Physics Stack Exchange is a question and answer site for active researchers, academics and students of physics. Join them; it only takes a minute:

Sign up
Here's how it works:
  1. Anybody can ask a question
  2. Anybody can answer
  3. The best answers are voted up and rise to the top

This might be a silly question but I take the risk because it's been puzzling me for quite some time :

If you have 2 flashlights, one facing North and one facing South, how fast are the photons (or lightbeams) from both flashlights moving away from one another?

Just adding speeds would yield 2C, but that's not possible as far as I know.

UPDATE : the reference frame here would be the place where the flashlights are and/or UPDATE2 : the beams relative to one another.

share|cite|improve this question
up vote 3 down vote accepted

If you are looking at the frame of reference of the flashlights, then the answer is indeed 2$c$. How can this be so, when nothing travels faster than the speed of light? Ah, but 2$c$ isn't a rate at which anything is actually travelling.

You asked for the rate at which the distance between the photons of the North Beam (the leading ones, say, and supposing we could know their position to some fixed precision; asymptotically speaking, any fixed precision will do) and the photons of the South Beam (ditto) is increasing, in the frame of reference of the flashlights. Nothing is travelling at 2$c$, relative to the flashlights, if special relativity is correct; both beams are travelling at $c$ relative to them.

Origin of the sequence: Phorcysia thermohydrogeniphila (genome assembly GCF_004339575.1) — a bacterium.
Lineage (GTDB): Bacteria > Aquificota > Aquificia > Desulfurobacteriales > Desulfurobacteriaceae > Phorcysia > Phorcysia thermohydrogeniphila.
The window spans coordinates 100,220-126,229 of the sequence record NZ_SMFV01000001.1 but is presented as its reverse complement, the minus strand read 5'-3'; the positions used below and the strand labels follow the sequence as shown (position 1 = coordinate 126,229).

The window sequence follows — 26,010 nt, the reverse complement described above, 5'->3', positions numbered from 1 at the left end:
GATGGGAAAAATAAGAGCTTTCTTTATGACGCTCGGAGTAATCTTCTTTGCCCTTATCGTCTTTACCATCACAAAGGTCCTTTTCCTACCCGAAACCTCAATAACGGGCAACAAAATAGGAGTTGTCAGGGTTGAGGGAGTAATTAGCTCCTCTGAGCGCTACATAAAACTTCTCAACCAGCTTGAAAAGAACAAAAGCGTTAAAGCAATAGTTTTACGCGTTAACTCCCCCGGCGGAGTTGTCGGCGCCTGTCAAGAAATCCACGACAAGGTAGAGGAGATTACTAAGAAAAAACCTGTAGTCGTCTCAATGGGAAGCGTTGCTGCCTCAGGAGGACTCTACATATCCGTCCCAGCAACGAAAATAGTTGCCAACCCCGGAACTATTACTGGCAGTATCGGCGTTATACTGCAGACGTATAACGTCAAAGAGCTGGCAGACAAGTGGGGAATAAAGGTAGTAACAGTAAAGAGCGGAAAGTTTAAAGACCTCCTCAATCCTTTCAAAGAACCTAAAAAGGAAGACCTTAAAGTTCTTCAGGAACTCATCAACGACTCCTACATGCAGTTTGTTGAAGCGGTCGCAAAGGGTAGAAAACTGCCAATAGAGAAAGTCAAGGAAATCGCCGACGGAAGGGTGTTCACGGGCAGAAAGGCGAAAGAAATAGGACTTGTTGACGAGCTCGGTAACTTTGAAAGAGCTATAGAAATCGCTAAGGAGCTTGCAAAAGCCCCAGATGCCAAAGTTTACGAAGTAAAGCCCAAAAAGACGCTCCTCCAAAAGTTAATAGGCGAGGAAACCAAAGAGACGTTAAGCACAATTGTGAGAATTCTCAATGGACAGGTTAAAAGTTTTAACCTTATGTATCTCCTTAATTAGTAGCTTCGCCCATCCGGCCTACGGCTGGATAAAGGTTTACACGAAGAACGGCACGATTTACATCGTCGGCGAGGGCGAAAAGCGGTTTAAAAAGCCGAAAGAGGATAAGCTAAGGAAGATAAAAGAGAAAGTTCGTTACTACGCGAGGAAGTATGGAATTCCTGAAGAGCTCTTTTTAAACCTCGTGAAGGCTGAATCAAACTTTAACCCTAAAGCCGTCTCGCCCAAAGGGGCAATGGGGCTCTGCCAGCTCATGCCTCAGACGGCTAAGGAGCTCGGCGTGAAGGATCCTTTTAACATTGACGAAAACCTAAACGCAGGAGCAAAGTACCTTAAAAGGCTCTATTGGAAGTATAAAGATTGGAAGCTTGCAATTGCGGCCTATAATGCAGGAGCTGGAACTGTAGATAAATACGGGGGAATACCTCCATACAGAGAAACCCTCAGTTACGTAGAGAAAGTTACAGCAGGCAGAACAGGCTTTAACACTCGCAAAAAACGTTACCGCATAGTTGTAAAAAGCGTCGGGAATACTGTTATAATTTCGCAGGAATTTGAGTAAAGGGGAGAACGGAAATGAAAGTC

In fact, the two beams of light can accumulate distance between them at any rate greater than $c$ up to an upper bound of $2c$ for different moving observers, depending on the (sub-light) velocity they have. If their motion is parallel to the line of transport of the two beams, they will also "observe" (they aren't actually observing the light, after it has departed) a distance-accumulation rate of 2$c$. If they travel with some lateral velocity to the light-beam-axis, the rate at which the two beams separate will be less than 2$c$, but strictly greater than $c$.

Again, these rates aren't rates at which anything is actually travelling; these are rates at which a notional line-segment, with end-points defined by two moving objects, is increasing. In Gallilean relativity, that rate of increase of the line-segment happens to be the same as the relative speed of the two endpoints relative to each other; and the rate at which that line-segment grows will be identical for all inertial observers. However, while we can still talk about the rate of growth of that line segment in special relativity, it neither grows at the same rate for all observers, nor does the rate observed by any one observer necessarily correspond to the relative speed of the end-points away from each other relative to the end-points — which is the only way to turn this rate-of-increase into a rate-of-travel.

Note that I mentioned that the rate of growth of the line-segment can achieve any rate of growth between $c$ and $2c$. We can actually find a frame of reference (albeit a somewhat degenerate one) in which the rate of growth between the two beams is precisely $c$; one example, of course, is the frame of reference of the North or South beams themselves (and for which these speeds finally does represent a rate of travel of the beams relative to each other).

share|cite|improve this answer
Thanks, but indeed, as an answer to 'how fast' 2C is possible I understand. That, I didn't know. – Peter Sep 24 '11 at 10:20

Your Answer


By posting your answer, you agree to the privacy policy and terms of service.

Not the answer you're looking for? Browse other questions tagged or ask your own question.